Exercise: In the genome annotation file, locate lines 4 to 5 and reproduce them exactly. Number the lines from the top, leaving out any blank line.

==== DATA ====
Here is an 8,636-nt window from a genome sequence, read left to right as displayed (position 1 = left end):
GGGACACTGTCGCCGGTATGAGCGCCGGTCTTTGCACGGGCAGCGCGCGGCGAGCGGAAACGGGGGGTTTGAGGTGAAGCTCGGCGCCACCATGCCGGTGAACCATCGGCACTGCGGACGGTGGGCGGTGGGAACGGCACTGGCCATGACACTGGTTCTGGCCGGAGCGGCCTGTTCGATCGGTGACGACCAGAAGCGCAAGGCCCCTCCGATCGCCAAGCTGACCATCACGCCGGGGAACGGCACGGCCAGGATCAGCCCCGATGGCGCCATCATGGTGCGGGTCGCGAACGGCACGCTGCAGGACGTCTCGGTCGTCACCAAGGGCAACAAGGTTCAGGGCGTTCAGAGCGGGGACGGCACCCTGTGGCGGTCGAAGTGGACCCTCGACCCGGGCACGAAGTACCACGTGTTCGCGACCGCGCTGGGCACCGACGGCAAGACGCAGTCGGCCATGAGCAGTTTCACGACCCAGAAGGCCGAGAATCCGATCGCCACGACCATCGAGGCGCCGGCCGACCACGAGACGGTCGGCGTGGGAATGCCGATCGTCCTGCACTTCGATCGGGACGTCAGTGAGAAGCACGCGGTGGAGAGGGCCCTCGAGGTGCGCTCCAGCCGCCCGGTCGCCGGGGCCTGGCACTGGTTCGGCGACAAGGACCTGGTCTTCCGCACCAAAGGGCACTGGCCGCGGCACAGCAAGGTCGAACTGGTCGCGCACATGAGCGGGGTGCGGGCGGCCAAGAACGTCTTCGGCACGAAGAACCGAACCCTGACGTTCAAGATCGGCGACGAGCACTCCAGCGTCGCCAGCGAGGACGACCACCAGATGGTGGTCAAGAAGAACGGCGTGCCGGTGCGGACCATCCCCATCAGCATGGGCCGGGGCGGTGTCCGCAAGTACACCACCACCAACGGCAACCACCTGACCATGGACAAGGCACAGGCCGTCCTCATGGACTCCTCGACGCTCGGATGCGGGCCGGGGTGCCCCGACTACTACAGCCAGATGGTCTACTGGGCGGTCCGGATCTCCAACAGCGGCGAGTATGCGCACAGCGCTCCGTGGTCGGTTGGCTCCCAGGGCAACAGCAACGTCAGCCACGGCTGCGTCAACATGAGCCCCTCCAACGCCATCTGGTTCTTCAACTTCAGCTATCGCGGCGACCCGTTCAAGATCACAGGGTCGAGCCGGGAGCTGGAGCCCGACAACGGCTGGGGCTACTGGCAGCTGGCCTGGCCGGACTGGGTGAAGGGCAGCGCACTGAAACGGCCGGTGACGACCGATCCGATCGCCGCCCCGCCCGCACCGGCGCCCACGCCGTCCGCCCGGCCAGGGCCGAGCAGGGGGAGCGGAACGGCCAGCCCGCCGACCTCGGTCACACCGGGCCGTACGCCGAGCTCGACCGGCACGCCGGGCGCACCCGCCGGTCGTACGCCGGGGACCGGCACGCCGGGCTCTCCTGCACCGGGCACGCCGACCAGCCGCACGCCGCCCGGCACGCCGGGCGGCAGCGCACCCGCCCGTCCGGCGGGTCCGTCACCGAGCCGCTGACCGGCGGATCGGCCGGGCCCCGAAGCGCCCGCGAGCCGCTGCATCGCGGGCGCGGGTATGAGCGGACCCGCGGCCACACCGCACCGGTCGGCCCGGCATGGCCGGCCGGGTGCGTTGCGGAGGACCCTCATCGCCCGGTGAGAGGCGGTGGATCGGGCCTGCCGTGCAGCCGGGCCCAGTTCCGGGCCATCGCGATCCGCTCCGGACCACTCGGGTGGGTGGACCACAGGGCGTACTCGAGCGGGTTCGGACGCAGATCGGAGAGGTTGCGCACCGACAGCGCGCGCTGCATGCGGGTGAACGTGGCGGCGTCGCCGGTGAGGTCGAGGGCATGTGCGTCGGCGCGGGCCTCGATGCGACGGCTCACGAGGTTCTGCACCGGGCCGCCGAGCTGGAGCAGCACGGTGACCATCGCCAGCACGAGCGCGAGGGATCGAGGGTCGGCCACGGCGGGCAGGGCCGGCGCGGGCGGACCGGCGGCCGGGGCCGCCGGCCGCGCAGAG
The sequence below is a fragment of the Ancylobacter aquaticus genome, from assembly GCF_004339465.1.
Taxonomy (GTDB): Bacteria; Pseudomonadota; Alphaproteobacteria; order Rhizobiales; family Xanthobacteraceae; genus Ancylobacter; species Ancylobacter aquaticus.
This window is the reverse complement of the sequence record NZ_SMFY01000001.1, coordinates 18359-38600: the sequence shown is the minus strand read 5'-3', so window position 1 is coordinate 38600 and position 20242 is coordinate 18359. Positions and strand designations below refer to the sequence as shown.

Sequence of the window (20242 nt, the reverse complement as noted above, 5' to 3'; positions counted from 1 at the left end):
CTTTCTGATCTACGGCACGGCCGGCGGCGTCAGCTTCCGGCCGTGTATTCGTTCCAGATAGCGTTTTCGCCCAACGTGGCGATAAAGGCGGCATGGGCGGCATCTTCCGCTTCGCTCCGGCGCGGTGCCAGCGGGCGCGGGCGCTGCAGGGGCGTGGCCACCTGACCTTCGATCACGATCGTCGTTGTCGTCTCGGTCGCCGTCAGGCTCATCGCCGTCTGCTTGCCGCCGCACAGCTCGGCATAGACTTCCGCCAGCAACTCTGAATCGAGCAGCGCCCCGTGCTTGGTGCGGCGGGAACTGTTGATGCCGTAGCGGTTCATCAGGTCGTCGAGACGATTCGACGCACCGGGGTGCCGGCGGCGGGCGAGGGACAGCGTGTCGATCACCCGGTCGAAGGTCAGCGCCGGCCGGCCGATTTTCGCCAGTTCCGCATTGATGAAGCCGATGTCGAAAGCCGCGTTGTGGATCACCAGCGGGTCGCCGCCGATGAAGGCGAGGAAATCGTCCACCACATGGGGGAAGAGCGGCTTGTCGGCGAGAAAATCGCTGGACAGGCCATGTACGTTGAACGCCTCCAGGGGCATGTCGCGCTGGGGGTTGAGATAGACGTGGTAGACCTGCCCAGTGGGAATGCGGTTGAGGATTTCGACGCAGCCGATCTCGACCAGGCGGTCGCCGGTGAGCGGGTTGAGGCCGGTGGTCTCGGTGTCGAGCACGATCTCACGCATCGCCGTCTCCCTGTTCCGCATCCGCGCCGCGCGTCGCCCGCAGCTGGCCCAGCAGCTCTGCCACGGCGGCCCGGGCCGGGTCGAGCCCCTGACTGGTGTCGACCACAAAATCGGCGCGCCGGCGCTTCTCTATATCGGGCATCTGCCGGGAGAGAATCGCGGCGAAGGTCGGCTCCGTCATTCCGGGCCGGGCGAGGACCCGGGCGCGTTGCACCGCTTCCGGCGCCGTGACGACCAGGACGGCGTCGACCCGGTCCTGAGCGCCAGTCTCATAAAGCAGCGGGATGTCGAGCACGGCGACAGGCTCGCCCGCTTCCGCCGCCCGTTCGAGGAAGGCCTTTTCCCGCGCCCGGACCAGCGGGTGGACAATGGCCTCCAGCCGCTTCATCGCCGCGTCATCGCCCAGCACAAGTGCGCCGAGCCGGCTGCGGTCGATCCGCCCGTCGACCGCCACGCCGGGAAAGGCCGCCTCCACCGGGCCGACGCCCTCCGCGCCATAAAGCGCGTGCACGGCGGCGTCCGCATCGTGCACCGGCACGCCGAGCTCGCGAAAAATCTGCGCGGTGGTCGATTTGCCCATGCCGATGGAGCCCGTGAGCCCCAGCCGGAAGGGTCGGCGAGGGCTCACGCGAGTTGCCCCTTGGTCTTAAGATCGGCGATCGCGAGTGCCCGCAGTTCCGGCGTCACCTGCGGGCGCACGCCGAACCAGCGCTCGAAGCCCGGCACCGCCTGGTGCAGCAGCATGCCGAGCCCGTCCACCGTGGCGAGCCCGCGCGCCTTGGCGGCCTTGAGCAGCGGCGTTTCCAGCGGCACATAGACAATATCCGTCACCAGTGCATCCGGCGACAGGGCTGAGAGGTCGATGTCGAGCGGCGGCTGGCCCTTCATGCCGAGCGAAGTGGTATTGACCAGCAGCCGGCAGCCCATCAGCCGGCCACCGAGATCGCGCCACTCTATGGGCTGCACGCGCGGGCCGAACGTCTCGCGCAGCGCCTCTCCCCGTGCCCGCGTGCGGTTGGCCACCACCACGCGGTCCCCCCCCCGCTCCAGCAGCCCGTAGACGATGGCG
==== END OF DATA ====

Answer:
Taxonomy (GTDB): Bacteria; Pseudomonadota; Alphaproteobacteria; order Rhizobiales; family Xanthobacteraceae; genus Ancylobacter; species Ancylobacter aquaticus.
This window is the reverse complement of the sequence record NZ_SMFY01000001.1, coordinates 18359-38600: the sequence shown is the minus strand read 5'-3', so window position 1 is coordinate 38600 and position 20242 is coordinate 18359. Positions and strand designations below refer to the sequence as shown.